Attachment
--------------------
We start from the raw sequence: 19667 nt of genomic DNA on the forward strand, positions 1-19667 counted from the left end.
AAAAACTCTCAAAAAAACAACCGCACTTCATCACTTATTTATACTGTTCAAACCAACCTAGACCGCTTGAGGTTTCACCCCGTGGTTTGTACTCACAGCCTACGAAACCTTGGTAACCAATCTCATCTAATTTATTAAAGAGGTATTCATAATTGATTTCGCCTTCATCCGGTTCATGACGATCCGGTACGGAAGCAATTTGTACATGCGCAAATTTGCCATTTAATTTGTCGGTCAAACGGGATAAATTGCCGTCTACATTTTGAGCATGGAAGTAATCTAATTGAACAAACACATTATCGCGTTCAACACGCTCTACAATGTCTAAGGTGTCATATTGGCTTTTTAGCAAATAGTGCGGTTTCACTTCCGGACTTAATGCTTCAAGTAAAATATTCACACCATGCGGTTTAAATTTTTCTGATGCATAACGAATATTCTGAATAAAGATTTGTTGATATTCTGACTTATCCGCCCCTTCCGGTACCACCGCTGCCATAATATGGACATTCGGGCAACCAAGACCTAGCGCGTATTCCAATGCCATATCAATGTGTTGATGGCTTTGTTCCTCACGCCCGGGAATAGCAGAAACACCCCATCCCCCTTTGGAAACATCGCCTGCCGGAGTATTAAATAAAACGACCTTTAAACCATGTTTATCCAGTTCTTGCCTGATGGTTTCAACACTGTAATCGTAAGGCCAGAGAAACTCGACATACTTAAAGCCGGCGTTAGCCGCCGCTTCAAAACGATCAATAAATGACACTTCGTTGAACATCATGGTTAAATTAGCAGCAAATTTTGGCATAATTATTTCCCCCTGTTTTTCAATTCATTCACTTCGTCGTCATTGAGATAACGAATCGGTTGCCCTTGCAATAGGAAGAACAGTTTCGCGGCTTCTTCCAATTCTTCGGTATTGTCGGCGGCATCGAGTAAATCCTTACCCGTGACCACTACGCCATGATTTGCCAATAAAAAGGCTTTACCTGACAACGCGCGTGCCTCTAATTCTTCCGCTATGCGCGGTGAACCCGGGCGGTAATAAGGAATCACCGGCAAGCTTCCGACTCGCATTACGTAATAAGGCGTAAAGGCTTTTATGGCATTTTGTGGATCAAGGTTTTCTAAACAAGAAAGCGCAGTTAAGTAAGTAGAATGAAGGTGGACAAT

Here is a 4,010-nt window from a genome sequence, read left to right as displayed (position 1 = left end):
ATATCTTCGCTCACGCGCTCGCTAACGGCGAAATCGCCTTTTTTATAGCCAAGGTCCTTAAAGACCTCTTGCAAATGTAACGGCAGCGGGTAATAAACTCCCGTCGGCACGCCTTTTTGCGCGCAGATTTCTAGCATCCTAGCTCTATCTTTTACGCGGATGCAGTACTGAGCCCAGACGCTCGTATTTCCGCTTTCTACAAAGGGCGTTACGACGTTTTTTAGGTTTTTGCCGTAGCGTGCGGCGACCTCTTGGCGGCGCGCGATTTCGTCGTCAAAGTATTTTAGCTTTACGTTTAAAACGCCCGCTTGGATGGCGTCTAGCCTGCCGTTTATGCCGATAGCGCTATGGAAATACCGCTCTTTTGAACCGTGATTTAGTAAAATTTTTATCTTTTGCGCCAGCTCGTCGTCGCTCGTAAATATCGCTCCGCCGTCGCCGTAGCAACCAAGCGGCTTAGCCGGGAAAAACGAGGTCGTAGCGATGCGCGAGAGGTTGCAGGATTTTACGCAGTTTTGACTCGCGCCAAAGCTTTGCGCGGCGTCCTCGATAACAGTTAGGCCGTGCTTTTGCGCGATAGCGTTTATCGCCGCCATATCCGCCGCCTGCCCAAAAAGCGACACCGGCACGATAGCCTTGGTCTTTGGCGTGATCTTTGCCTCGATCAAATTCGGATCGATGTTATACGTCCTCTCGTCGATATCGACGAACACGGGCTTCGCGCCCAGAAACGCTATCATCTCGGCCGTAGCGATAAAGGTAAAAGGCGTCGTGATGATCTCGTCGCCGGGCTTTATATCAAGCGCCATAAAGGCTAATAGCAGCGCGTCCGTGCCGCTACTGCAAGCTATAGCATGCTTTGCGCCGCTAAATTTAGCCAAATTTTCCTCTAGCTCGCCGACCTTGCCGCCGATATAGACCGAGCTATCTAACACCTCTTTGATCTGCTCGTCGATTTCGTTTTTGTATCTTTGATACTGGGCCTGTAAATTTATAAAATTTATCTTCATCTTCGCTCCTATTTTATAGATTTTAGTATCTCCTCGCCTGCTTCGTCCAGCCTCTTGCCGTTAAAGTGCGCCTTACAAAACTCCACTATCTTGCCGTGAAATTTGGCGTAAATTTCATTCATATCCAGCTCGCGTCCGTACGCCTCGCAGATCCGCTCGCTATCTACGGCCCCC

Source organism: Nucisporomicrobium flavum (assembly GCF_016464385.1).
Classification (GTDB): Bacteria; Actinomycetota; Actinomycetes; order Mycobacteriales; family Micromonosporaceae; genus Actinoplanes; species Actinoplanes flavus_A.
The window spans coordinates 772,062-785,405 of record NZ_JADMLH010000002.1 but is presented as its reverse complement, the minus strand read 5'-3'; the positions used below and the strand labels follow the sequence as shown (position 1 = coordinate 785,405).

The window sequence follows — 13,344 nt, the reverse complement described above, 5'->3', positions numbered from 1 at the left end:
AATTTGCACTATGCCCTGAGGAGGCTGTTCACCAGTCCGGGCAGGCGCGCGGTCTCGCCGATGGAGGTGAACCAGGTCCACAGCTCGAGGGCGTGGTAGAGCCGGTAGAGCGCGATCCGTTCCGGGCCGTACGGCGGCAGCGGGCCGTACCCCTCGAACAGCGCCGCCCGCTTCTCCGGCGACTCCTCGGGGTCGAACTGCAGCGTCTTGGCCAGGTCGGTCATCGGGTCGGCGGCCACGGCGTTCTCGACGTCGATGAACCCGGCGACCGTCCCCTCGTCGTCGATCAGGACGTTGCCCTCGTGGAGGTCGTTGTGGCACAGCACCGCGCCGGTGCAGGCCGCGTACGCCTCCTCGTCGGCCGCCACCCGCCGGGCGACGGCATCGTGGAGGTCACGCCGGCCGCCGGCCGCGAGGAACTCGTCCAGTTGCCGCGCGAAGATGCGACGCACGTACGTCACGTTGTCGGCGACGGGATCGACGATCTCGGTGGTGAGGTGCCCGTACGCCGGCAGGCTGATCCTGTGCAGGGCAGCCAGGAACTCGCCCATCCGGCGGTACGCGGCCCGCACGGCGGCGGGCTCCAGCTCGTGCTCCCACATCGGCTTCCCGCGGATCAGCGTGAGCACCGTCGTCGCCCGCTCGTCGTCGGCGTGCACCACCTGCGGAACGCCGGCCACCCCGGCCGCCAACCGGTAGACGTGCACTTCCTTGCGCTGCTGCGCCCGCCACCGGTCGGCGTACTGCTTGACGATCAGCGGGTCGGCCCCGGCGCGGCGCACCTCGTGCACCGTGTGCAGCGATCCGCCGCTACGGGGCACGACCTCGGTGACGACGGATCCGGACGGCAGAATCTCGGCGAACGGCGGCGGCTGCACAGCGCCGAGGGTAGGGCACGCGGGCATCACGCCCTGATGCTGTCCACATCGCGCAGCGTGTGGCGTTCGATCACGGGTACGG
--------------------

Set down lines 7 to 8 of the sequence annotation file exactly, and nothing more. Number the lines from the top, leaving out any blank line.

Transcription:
The window spans coordinates 772,062-785,405 of record NZ_JADMLH010000002.1 but is presented as its reverse complement, the minus strand read 5'-3'; the positions used below and the strand labels follow the sequence as shown (position 1 = coordinate 785,405).

The window sequence follows — 13,344 nt, the reverse complement described above, 5'->3', positions numbered from 1 at the left end: